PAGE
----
Don Michael Davis, Plaintiff-Appellee, Cross-Appellant & Cross-Appellee, Highlands Insurance Co., Intervenor and Third Party Defendant-Appellee, Cross- Appellant, v. Mobil Oil Exploration and Producing Southeast, Inc., Defendant-Third-Party Plaintiff-Appellant, Cross-Appellee, v. Dual Drilling Company, Third-Party Defendant-Appellee., 864 F.2d 1171 (5th Cir. 1989)
Craig R. Nelson, New Orleans, La., for Mobil Oil Exploration & Producing Southeast, Inc.George M. Papale, Jesse M. Suit, III, Gretna, La., for Davis.Jeffrey J. Christovich, New Orleans, La., for Highlands Ins. Co.Daniel A. Webb, New Orleans, La., for Highlands and Dual Drilling.Appeals from the United States District Court for the Eastern District of Louisiana.Before JOHNSON, JOLLY, and JONES, Circuit Judges.JOHNSON, Circuit Judge:Defendant Mobil Oil Exploration and Producing Southeast, Inc. (Mobil) appeals from a district court judgment entered pursuant to a jury verdict in favor of plaintiff Don Michael Davis for injuries which Davis suffered while employed as a floorhand on a land rig located on a Mobil well site. The land rig was owned and operated by Dual Drilling Company (Dual). On appeal, Mobil primarily challenges the sufficiency of the evidence to support the jury's finding of liability on its part for the injuries suffered by Davis. Mobil also disputes the sufficiency of the evidence to support the damage award. Further, Mobil challenges an evidentiary ruling by the district court admitting testimony offered by Davis regarding certain statements made by an unnamed Mobil employee.Mobil also appeals from an order of the district court dismissing its third-party complaint for indemnity against the insurance carrier for Dual, Highlands Insurance Company (Highlands). Finally, Highlands, as an intervenor in the instant suit due to its status as workmen's compensation carrier for Dual, asserts on appeal that the district court erred in its computation of the reimbursment due Highlands from the judgment awarded Davis for workmen's compensation benefits already paid to Davis by Highlands. After reviewing the record and the various contentions of the parties, we affirm the judgment of the district court in all respects except as to the sufficiency of the evidence to support the damages award to Davis for future medical expenses. On the issue of future medical expenses, we reverse and render.I. FACTS AND PROCEDURAL HISTORYThe instant dispute arises out of an accident suffered by plaintiff Don Michael Davis during the course of his employment as a floorhand for Dual Drilling Co. on a land rig owned by Dual located near Vacherie, Louisiana. The well site on which the rig was located was leased by Mobil who contracted with Dual to supervise, manage, and perform all of the drilling work on the well site. The accident sustained by Davis on the Dual rig which forms the basis of the instant suit occurred on February 5, 1984, when Davis slipped and fell due to an alleged "gross accumulation of drilling mud on the floor" of the rig. As a result of the fall, Davis suffered serious injuries to his back.In the subsequent negligence suit brought by Davis against Dual and Mobil, Davis maintained that the mud on which he fell accumulated on the drill floor of the rig because a "Mobil company man" instructed Dual employees not to wash mud off the drill floor as frequently as safe practice would ordinarily dictate because of Mobil's desire to conserve water on the well site. Highlands Insurance Company, the workmen's compensation carrier for Dual, later intervened in the negligence suit brought by Davis to recover workmen's compensation benefits which Highlands had previously paid to Davis as a result of his accident. Additionally, Mobil filed a third-party complaint for indemnity against Highlands.Thereafter, a jury returned a verdict finding Mobil partially liable for the injuries which Davis sustained as a result of his fall on the rig. The jury then awarded Davis damages in the amount of $206,000, which sum was reduced to $51,192 to account for the jury's finding of contributory negligence on the part of Davis and the negligence of his immediate employer, Dual. As to Highlands' claim in intervention for reimbursement of workmen's compensation benefits previously paid to Davis, the district court did permit such reimbursement, but not from that portion of the damage award reflecting the non-economic losses of Davis. Finally, the district court dismissed Mobil's third-party complaint for indemnity against Highlands. Mobil and Highlands now appeal.II. DISCUSSIONA. Sufficiency of the EvidenceOn appeal, Mobil challenges the sufficiency of the evidence to support the jury's verdict in favor of Davis. Mobil also contends that it cannot legally be responsible for the injuries sustained by Davis even assuming the veracity of the facts surrounding the accident as maintained by Davis at trial. Before proceeding to Mobil's contention regarding the sufficiency of the evidence to support the jury's verdict, however, it is necessary to address a further contention by Mobil regarding the admissibility of certain testimony which the district court allowed Davis to introduce at trial. Specifically, Mobil contends that the district court erred in allowing Davis and two of his co-workers to testify as to an unsafe directive allegedly issued by a Mobil company man at a safety meeting of Dual's employees on the day of Davis' accident. Davis and his co-workers testified that a Mobil company man instructed Dual employees not to wash off the drill floor until six joints of pipe had been drilled--apparently an unsafe practice which allows mud to accumulate on the floor of a rig.In arguing that the district court erred in allowing such testimony, Mobil asserts that the testimony of Davis and his co-workers constitutes inadmissible hearsay. Davis, however, asserts that the testimony is not hearsay, but constitutes an admission of a party opponent, Mobil, which may be introduced into evidence pursuant to Fed.R.Evid. 801(d)(2)(D). Rule 801(d)(2)(D) provides in pertinent part:A statement is not hearsay if--* * *[t]he statement is offered against a party and is* * *a statement by the party's agent or servant concerning a matter within the scope of the agency or employment, made during the existence of the relationship[.]Mobil argues that the testimony of Davis and his co-workers concerning the unsafe directive made by the unidentified Mobil company man does not fall within the purview of Rule 801(d)(2)(D) since Davis and his co-workers failed to identify by name the Mobil company man who made the revealing statement. Presented with the above argument by Mobil, the inquiry for this Court becomes whether enough evidence was presented to support a conclusion by the district court that a certain unidentified person was in fact the agent of Mobil so that any admissions made by that person constituted the admissions of Mobil for purposes of Rule 801(d)(2)(D).In this regard, Davis maintains that, while he did not know the names of the Mobil employees at the safety meeting where the unsafe directive was issued, he did recall that three Mobil employees were present at the meeting and the older of the three Mobil employees issued the order to conserve water by refraining from washing down the drill floor until six joints of pipe had been drilled. Further, Davis testified that the man who issued the unsafe order was wearing a Mobil hard hat. Additionally, Davis' two co-workers testified unequivocally that the individual who issued the order to conserve water was a Mobil company man. Persuaded that the above evidence is sufficient to allow the district court to permit the testimony as an admission against Mobil, we affirm the decision of the district court on this point. It should not be understated, however, that while a name is not in all cases required, a district court should be presented with sufficient evidence to conclude that the person who is alleged to have made the damaging statement is in fact a party or an agent of that party for purposes of making an admission within the context of Rule 801(d)(2)(D).1Having determined that the district court did not err in admitting the testimony of Davis and his co-workers as to the unsafe instruction from the Mobil company man, we now address Mobil's contention that insufficient evidence was adduced at trial to support the findings of the jury. At the outset, it is noted that the above challenge to the jury's verdict was initially presented to the district court by Mobil in the context of a motion for judgment notwithstanding the verdict which the district court denied. Because of the deference afforded to the factual findings of the jury, a district court is prohibited from granting a motion for judgment notwithstanding the verdict "unless the evidence points so strongly and overwhelmingly in favor of the moving party that reasonable persons could not arrive at a contrary verdict." Knight v. Texaco, 786 F.2d 1296, 1298 (5th Cir.1986). In reviewing the decision of a district court to deny a motion for judgment notwithstanding the verdict, we view all of the evidence in the light most favorable to the nonmoving party and with all reasonable inferences from that evidence in favor of the nonmoving party. Id.[I]f there is substantial evidence opposed to the motions, that is, evidence of such quality and weight that reasonable and fair-minded men in the exercise of impartial judgment might reach different conclusions, the motion[ ] should be denied,.... [I]t is the function of the jury as the traditional finder of the facts, and not the Court, to weigh conflicting evidence and inferences, and determine the credibility of witnesses.Boeing Co. v. Shipman, 411 F.2d 365, 374-75 (5th Cir.1969) (en banc) (footnote omitted).Cognizant at all times of the above deferential standard of review which we employ in this area, we now turn to Mobil's contention that the evidence adduced at trial was not sufficient to establish that a Mobil employee instructed Dual employees, including Davis, to refrain from washing mud off the drill floor for an unsafe period of time in an effort to conserve water. On this point, Mobil offered at trial voluminous testimony by its employees, as well as Dual employees, to the effect that Mobil never issued an instruction to Dual employees not to wash down the drill floor. Mobil did, however, admit, as it does on appeal, that it was attempting to conserve water due to the fact that water was pumped out of a water well drilled on the rig site. Despite the existence of the above evidence presented by Mobil, however, it is well-established that this Court must view the evidence presented in the light most favorable to Davis, the party opposing the motion for judgment notwithstanding the verdict, and indulge all reasonable inferences from that evidence in his favor. Knight, 786 F.2d at 1298. Applying the above standard, the evidence presented by Davis, while not as persuasive as it conceivably could be, is sufficient to support the jury's finding that Mobil was partially liable for the injuries sustained by Davis in his fall.In particular, Davis, through his own testimony and that of two of his co-workers, testified before the jury that an unnamed Mobil employee, a "Mobil company man," instructed Dual employees at a safety meeting to conserve water by not washing mud off the drill floor until six joints of pipe had been drilled. Through the testimony of a petroleum engineering expert, Paul Montgomery, Davis then introduced evidence that washing mud off a drill floor only after six joints of pipe have been drilled is an unsafe practice, whereas safe industry practice would direct that a drill floor be washed off after each individual joint of pipe is drilled. Further, Montgomery testified that, while it would not be acceptable industry practice for a company man to tell a drilling crew not to wash down the floor between connections, a company man would indeed have the authority to issue such a directive. In this respect, Montgomery stated that, in his opinion, the floorhands would have washed down the drill floor after every connection if there had been no order from a company man to do otherwise.On these facts, the evidence was sufficient to support the denial by the district court of Mobil's motion for judgment notwithstanding the verdict. From the evidence introduced by Davis at trial, a reasonable jury could conclude that the Dual floorhands received an instruction from a Mobil company man to conserve water by refraining from washing down the drill floor for an unsafe period of time, and that the failure of the floorhands to wash down the drill floor in this manner caused the accumulation of mud on the floor which resulted in Davis' fall.2Finally, Mobil raises two legal challenges to contest its liability for the injuries sustained by Davis as a result of his fall. Specifically, Mobil maintains that it owed no legal duty to Davis and that, Dual, as an independent contractor of Mobil, was solely responsible for the injuries of Davis. Under Louisiana law, however, a principal is liable for the acts of an independent contractor if he expressly or impliedly authorizes an unsafe practice. Bartholomew v. CNG Producing Co., 832 F.2d 326, 329 (5th Cir.1987). As previously concluded, sufficient evidence was presented at trial to support a conclusion by the jury that a Mobil company man directed Dual floorhands to refrain from washing down the drill floor for an unsafe period of time which resulted in the accummulation of mud on the drill floor and Davis' subsequent fall. Therefore, since the evidence supports a finding by the jury that a Mobil company man expressly authorized an unsafe practice, Mobil's legal challenges to the validity of the jury's verdict must fail.B. DamagesMobil next challenges as excessive the damages awarded to Davis by the jury. The jury awarded Davis a total amount of $206,000 in damages, which may be broken down as follows: (1) $29,000 for past income loss; (2) $72,000 for future income loss; (3) $20,000 for future medical expenses; and (4) $85,000 for general damages. Additionally, the parties stipulated prior to trial that Davis incurred $7,302.93 in past medical expenses. Finally, it should be noted that the total damage award by the jury was reduced by forty-one percent to account for the jury's finding of contributory negligence on the part of Davis.This Court is mindful at all times of the highly stringent standard of review employed to determine whether or not a damage award by a jury is excessive. In declining to disturb the damage award of the jury in Bartholomew v. CNG, this Court stated that:'This Court will overturn a jury verdict for inadequacy only upon the strongest of showings.' In reviewing the damage award, this Court is limited to determining whether the trier of fact abused its discretion. Moreover, damage awards will only be overturned in exceptional cases where such awards are so gross as to be contrary to right reason.Bartholomew, 832 F.2d at 331 (citations omitted). Turning to the facts of the instant case, we are persuaded that the damage award by the jury was not so gross as to be contrary to right reason except as to the $20,000 award for future medical expenses. On the issue of future medical expenses, Davis failed to produce any specific evidence at trial to support an award of $20,000 other than the possibility that he might require some type of medical care in the future. This assertion by Davis is belied by the fact that, at the time of the trial, Davis was no longer receiving treatment for his injuries from the fall and had not seen any doctors concerning his injuries from the fall for the two years preceding the trial. In fact, even counsel for Davis conceded at oral argument before this Court that the evidence in the record was sparse on this particular item of damages. Accordingly, we reverse the $20,000 damage award for future medical expenses. As to all other aspects of the damage award, we affirm.C. Third-Party Complaint by MobilMobil also raises on appeal a complaint that the district court erred in dismissing its third-party complaint for indemnity against Highlands, Dual's insurance carrier. In Babineaux v. McBroom Rig Building Service, Inc., 806 F.2d 1282 (5th Cir.1987), this Court concluded that, pursuant to Louisiana law, a contractual agreement requiring insurance to be provided by an indemnitor (Dual) to an indemnitee (Mobil) for losses caused by the negligence of the indemnitee is ordinarily in violation of Louisiana's Oil Field Indemnity Act, La.Rev.Stat.Ann. Sec. 9:2780 and is therefore, null and void. In the instant case, however, Mobil seeks to circumvent the general rule in Babineaux by relying on the decision of the federal district court in Patterson v. Conoco, Inc., 670 F.Supp. 182 (W.D.La.1987). In Patterson, the federal district court concluded that the general rule enunciated in Babineaux was not applicable where the indemnitee actually paid the insurance premiums for the insurance provided by the indemnitor.Attempting to trigger the apparent exception to the Babineaux ruling as set forth in Patterson, Mobil argues on appeal that the record is unclear as to whether or not a payment arrangement similar to that which existed between the parties in Patterson also existed in the instant case between Dual and Mobil. Thus, Mobil continues, this Court should remand the instant action to the district court for evidence of whether Mobil actually paid the insurance premiums for the insurance coverage provided by Highlands to Dual. We decline to grant Mobil's request. The Patterson case was fully briefed by the parties and presented to the district court. Apparently, at no time before the district court did Mobil attempt to discover the information which it now asserts is pertinent to its argument under the Patterson ruling. Mobil's eleventh hour request before this Court is untimely. Accordingly, we affirm the dismissal by the district court of Mobil's third-party complaint for indemnity from Highlands.D. The StipulationFinally, we address Highland's contention that the district court erred when it did not allow Highlands to satisfy its reimbursement claim for compensation benefits previously paid to Davis from that portion of the damage award reflecting damages awarded to Davis for non-economic losses such as pain and suffering and mental anguish. In making this argument, Highlands relies on a stipulation entered into between Highlands, Davis, Dual, and Mobil prior to trial to the effect that Highlands was entitled to be paid first out of any judgment or settlement resulting from Davis' suit against Mobil. Further, the parties stipulated that the amount due Highlands in reimbursement for compensation benefits paid to Davis was $90,958.93. In determining that Highlands was not entitled to that portion of the damage award reflecting non-economic losses, the district court relied on Brooks v. Chicola, 514 So.2d 7 (La.1987), wherein the Louisiana Supreme Court concluded that reimbursement to compensation carriers is limited only to the damages for loss of earnings and medical expenses, not damages for pain and suffering and other non-economic losses. Without refuting the viability of the Brooks ruling, Highlands maintains that the stipulation of the parties controls the outcome of the instant case regardless of the Brooks rule. Highlands' contention, however, is without merit. The stipulation between the parties in the instant case provides that "[i]n accordance with the provisions of the Louisiana Workmen's Compensation Act (LWCA), R.S. 23:1021, et seq., particularly Section 1102 and 1103, Dual Drilling Company is subrogated to the rights of Don Michael Davis and is entitled to be paid first out of any judgment or settlement" received by Davis. The above provisions of the LWCA have been interpreted by the Louisiana Supreme Court in Brooks to specifically preclude reimbursement to compensation carriers for non-economic losses. Therefore, since the stipulation itself conditions Highlands' subrogation rights on the provisions of the LWCA, any judicial interpretation of the provisions of the LWCA, such as that enunciated in Brooks, also governs the parties' stipulation. Accordingly, the Brooks rule precluding reimbursement for non-economic losses applies to limit Highlands' recovery in the instant case; therefore, we affirm.III. CONCLUSIONIn sum, we conclude that the district court did not err in allowing the testimony of Davis and his co-workers regarding the admission made by the unidentified "Mobil company man" at the safety meeting of Dual employees. Considering the above admission, as well as the other evidence presented by Davis at trial, we further conclude that the district court did not err by denying Mobil's motion for a judgment notwithstanding the verdict as the evidence was sufficient to support the jury's finding of liability on Mobil's part for the injuries which Davis sustained as a result of his fall. Additionally, the damage award of the jury is affirmed except as to that portion of the award reflecting damages for future medical expenses. As to the $20,000 award for future medical expenses, we reverse and render. Finally, we affirm the district court's dismissal of Mobil's third-party complaint for indemnity against Highlands, and reject Highlands' appeal of the district court's order declining to allow Highlands to be reimbursed from that portion of the damage award reflecting non-economic losses.AFFIRMED IN PART, REVERSED AND RENDERED IN PART.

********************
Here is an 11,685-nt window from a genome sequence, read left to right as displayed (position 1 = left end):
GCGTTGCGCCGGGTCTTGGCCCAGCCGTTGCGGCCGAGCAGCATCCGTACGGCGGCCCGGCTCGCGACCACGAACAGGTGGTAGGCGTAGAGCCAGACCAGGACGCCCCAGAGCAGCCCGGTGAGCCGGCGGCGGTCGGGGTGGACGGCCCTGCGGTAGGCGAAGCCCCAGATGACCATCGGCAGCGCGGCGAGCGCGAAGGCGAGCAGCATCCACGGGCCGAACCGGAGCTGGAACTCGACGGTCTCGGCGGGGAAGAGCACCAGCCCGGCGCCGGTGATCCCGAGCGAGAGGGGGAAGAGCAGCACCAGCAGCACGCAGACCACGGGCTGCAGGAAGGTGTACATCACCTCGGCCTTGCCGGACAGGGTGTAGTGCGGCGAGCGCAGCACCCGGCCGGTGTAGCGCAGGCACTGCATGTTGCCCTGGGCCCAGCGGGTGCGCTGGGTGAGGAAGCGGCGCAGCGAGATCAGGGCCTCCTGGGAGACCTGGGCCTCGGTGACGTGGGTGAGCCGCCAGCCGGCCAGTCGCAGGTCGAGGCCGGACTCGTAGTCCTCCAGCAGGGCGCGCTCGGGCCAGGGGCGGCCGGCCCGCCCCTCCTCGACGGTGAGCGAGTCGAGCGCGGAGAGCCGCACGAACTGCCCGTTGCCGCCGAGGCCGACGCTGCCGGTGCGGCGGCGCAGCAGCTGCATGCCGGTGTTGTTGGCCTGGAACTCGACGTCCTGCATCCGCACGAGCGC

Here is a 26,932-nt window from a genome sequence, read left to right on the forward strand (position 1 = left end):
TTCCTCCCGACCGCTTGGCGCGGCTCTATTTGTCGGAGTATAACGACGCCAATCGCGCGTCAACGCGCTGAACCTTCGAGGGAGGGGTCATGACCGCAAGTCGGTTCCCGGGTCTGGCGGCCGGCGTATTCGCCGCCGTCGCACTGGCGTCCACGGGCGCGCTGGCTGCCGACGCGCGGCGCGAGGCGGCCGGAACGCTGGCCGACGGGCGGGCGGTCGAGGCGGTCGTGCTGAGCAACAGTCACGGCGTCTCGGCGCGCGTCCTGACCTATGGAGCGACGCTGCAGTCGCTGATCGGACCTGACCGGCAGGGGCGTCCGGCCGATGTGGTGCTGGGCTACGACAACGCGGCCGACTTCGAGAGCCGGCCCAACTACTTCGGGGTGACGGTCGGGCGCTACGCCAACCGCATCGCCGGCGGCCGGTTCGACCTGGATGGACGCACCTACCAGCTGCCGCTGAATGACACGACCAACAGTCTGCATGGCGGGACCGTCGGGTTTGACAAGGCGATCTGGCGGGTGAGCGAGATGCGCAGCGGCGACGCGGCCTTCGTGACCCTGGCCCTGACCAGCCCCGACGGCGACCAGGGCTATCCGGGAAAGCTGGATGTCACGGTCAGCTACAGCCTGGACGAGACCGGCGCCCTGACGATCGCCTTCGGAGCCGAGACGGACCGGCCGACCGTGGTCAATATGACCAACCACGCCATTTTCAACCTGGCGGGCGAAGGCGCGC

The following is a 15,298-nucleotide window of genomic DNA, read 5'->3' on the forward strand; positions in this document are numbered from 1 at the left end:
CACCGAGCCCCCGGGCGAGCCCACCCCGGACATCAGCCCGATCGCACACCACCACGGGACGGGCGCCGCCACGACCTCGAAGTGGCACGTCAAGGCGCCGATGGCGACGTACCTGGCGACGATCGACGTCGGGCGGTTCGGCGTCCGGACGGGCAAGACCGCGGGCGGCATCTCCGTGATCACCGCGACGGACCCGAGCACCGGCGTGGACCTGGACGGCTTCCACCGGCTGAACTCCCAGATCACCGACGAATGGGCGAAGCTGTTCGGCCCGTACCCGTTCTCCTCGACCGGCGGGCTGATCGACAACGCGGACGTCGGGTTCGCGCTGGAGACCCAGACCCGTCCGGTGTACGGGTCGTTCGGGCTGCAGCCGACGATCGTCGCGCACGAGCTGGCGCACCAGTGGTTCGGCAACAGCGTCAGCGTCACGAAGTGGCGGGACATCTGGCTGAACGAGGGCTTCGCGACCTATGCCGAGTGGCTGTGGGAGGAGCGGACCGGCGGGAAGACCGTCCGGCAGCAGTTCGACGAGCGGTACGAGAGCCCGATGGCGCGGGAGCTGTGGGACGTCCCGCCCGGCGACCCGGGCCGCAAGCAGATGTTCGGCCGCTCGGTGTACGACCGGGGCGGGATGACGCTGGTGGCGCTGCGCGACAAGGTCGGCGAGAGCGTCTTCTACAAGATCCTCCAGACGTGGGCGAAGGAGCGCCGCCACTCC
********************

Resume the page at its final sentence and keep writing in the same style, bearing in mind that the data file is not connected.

1 Our decision in this regard is supported by the decision of the Second Circuit in O'Neal v. Esty, 637 F.2d 846 (2d Cir.1980), cert. denied, 451 U.S. 972, 101 S.Ct. 2050, 68 L.Ed.2d 351 (1981). In O'Neal, the Second Circuit addressed the unique question of the admissibility of an admission that could reasonably have been made by any one of a number of defendants in a multi-defendant civil trial. The O'Neal court resolved the issue by concluding that "justice might be better served and the Rules of Evidence more reasonably construed by permitting a plaintiff to inform the jury that one of the defendants made an admission, leaving to each defendant the burden of persuading the jury that the admission was not made by him." O'Neal, 637 F.2d at 851
2 Mobil also asserts that the evidence presented at trial established that no mud could have accumulated on the deck of the rig at the time of Davis' fall. After reviewing the record, we reject Mobil's contention to the sufficiency of the evidence on this point as well